Macroscopic properties of materials and whole systems are the
consequence of specific local interactions and cooperative
effects on many different length and time scales ranging from
truly microscopic, i.e. on the level of individual atoms, to
the meso- and macrosopic regime. Physics and chemsitry over
many years have tried to elucidate the underlying mechanisms
and to then use them for artificial, synthetic materials and
systems. Theory has played a pivotal role in identifying
general principles and providing general guidelines or looking
at some specific details. With modern computational methods now
it becomes more and more possible to go beyond the isolated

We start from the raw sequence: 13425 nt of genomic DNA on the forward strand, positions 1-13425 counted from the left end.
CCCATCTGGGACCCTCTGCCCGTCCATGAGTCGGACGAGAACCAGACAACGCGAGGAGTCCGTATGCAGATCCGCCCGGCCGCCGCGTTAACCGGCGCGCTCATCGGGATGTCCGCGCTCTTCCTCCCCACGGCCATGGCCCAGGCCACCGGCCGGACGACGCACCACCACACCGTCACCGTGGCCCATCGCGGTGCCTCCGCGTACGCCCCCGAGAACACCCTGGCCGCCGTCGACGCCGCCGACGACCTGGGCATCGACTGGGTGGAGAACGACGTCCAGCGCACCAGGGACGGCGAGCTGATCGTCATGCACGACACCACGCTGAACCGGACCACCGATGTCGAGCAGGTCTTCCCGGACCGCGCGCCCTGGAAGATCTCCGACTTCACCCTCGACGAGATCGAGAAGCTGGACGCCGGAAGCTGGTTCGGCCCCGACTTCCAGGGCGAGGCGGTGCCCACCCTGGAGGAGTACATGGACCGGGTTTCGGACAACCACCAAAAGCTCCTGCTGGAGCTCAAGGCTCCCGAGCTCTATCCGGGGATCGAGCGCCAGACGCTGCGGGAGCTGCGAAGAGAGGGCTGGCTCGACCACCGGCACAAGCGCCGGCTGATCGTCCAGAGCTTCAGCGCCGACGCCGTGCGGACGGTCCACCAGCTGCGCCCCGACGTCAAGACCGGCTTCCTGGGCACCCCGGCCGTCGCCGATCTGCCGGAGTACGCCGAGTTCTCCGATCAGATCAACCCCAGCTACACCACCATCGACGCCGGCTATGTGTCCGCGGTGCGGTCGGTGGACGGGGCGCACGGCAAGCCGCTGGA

approaches mentioned above and link the different prviously
well separated studies. This provides a potential route for
truly quantitative structure property relations. This however
also requires new ways of thinking and poses many computational
and mathematical challenges. The tutorial will provide an
introduction into this world of multiscale modelling. Starting
from materials, often named ''hard matter'' such as crystals or
glasses made of inividual atoms or small molecules basic
principles and the physical motivation will be explained (R.D.
James). In a next step towards polymers systems of very large
molecules with many internal degrees of freedom in contrast to
the previous case will be introduced (B.
Duenweg). These two
cases provide the physical motivation, questions and already
some first answers to the mathamatical aspects of multiscale
modelling, which will be introduced in the last lecture by E.
Vanden Eijnden and W. E.